Mr. Zucman notes that people “reporting large amounts of taxable income would typically not be affected by the presumptive income tax.”

Another option to enact the same policy would be a wealth tax, which would require the government to include all forms of wealth in the calculation. This can be challenging as the super-rich often own assets with no immediately observable market value. 

A third alternative is a tax on income including unrealized capital gains, subjecting the super-rich to a minimum individual tax rate. For instance, earlier this year, the Biden administration proposed a new 25 percent minimum income tax on taxpayers with wealth over USD 100 million to avoid loopholes.

Mr. Zucman believes that allowing flexibility in choosing the instrument is “likely to maximize the number of countries” joining the standard. He adds that “involvement of the G20 and other international forums and organizations will be essential.”

Brazil's role and challenges

Felipe Antunes, general coordinator of international financial affairs at Brazil’s Finance Ministry, expressed “great interest” in the proposal. "A top concern for Brazil’s G20 presidency is ensuring the super-rich pay a fair amount of taxes,” he said, while acknowledging that discussions are in the early stages and need time for implementation. 

Challenges to the proposal include accurately calculating individuals' wealth; overcoming international financial opacity by improving transaction transparency, and dealing with the fact that some countries may enact the standard without others following suit.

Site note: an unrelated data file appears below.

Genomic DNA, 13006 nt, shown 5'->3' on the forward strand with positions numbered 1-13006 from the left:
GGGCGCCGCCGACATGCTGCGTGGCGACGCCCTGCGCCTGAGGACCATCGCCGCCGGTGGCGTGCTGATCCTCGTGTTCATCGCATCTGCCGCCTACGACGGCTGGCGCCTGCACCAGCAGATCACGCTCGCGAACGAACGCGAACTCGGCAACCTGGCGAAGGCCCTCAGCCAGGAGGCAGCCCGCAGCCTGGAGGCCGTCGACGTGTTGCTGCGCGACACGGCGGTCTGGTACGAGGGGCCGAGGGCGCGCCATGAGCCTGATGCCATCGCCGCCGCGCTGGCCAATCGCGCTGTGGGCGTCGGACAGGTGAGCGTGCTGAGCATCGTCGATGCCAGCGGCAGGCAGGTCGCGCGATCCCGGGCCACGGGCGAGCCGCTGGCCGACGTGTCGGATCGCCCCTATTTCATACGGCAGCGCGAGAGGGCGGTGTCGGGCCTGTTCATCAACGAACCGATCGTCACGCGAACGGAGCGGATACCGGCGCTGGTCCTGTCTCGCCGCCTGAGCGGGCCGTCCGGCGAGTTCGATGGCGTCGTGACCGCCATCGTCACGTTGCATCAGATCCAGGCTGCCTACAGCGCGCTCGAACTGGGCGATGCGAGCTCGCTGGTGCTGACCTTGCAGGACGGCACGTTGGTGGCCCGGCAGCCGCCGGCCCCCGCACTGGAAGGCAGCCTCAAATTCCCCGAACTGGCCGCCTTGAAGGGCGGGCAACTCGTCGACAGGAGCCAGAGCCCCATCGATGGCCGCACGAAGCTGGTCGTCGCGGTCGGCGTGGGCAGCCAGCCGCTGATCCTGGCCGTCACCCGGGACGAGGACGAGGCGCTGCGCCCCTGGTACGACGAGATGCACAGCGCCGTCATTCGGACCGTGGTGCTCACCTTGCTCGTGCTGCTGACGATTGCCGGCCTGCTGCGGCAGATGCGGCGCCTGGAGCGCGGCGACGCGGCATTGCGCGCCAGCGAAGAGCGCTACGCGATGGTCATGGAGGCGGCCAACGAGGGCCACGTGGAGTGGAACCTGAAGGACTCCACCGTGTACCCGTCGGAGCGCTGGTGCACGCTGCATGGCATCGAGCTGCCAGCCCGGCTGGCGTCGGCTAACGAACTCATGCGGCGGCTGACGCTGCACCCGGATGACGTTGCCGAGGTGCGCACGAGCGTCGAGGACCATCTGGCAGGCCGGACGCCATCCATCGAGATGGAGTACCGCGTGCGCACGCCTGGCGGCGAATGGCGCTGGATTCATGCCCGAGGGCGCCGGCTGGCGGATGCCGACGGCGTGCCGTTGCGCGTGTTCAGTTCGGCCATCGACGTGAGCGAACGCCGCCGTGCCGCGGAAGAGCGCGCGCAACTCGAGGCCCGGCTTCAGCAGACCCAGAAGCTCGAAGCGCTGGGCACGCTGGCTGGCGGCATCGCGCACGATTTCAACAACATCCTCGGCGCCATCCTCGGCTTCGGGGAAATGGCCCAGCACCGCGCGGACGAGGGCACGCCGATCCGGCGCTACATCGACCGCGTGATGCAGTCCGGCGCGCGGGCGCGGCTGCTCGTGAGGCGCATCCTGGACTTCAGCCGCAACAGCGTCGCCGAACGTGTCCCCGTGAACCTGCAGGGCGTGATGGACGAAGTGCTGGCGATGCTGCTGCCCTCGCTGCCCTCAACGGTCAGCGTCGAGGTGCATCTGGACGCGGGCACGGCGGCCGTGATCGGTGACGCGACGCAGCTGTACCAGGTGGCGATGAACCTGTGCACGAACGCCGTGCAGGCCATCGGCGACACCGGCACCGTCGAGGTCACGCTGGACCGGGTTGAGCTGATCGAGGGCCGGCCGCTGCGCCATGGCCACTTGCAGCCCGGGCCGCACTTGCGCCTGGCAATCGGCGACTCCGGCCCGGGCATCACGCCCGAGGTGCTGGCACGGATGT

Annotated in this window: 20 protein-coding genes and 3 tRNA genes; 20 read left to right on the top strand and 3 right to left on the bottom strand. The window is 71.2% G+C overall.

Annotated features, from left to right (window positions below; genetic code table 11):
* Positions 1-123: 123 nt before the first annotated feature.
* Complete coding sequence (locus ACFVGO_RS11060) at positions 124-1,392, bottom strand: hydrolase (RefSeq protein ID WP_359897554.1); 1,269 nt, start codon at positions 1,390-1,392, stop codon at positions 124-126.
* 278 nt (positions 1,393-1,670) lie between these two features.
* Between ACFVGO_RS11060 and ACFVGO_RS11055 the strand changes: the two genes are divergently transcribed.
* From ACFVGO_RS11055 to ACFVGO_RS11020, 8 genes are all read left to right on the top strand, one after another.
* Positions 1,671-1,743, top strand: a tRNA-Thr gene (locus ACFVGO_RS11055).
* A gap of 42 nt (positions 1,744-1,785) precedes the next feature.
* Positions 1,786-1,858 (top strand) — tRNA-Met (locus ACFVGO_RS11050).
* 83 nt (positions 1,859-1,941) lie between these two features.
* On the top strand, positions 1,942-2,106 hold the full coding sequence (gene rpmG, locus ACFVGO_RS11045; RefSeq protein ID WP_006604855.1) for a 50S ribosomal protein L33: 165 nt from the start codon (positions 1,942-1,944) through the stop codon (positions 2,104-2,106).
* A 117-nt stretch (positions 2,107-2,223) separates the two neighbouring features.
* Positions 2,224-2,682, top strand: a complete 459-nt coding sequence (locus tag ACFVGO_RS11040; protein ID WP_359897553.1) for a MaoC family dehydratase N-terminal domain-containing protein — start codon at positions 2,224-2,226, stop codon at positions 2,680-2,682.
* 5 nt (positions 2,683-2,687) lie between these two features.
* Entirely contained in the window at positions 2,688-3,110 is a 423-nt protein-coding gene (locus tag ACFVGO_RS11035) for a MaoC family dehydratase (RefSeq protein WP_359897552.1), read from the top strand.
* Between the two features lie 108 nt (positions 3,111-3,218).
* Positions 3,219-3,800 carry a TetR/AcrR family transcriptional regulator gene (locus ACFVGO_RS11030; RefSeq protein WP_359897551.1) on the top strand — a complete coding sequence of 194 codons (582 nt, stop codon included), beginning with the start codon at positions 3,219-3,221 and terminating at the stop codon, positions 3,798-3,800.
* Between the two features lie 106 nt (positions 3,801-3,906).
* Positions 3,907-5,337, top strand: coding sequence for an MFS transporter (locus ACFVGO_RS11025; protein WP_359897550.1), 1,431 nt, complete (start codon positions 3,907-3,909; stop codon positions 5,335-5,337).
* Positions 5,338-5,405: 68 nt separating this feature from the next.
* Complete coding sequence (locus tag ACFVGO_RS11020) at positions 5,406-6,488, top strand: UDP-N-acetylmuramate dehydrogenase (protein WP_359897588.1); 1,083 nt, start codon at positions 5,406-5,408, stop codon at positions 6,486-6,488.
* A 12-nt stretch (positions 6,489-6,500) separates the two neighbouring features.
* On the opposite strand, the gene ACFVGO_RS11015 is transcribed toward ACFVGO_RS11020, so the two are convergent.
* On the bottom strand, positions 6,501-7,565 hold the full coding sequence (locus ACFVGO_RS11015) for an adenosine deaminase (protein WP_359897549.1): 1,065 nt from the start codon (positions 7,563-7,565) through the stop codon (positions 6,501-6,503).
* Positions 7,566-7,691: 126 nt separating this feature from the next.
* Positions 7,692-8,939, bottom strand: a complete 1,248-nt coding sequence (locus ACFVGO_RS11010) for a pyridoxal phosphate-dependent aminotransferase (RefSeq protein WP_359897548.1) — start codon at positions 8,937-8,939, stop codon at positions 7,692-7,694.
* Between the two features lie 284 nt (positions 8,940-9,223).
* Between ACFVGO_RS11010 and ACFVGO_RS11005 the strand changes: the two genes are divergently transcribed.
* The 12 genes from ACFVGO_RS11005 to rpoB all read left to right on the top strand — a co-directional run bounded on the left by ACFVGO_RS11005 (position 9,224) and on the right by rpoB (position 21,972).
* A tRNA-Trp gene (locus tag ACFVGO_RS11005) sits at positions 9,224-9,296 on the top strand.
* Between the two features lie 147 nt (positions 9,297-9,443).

Nationally, Finance Minister Haddad and the Luiz Inácio Lula da Silva administration have succeeded in enacting policies to tax Brazil's super-rich.

In late 2023, Lula ratified a bill to tax offshore investments and investment funds used by the super-rich. In February, the government limited exclusive pension funds for super-rich families to BRL 5 million (USD 1 million) in individual balances to prevent tax avoidance from offshore investments migrating to such pension funds.

This text is part of G20 Dialogues, a project of the Brazil Institute at the Woodrow Wilson Center and The Brazilian Report. Through live broadcasts, articles, and events, we will analyze Brazil’s challenges and actions at the helm of the G20.

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Brazil Institute

The Brazil Institute—the only country-specific policy institution focused on Brazil in Washington—works to foster understanding of Brazil’s complex reality and to support more consequential relations between Brazilian and US institutions in all sectors. The Brazil Institute plays this role by producing independent research and programs that bridge the gap between scholarship and policy, and by serving as a crossroads for leading policymakers, scholars and private sector representatives who are committed to addressing Brazil’s challenges and opportunities.  Read more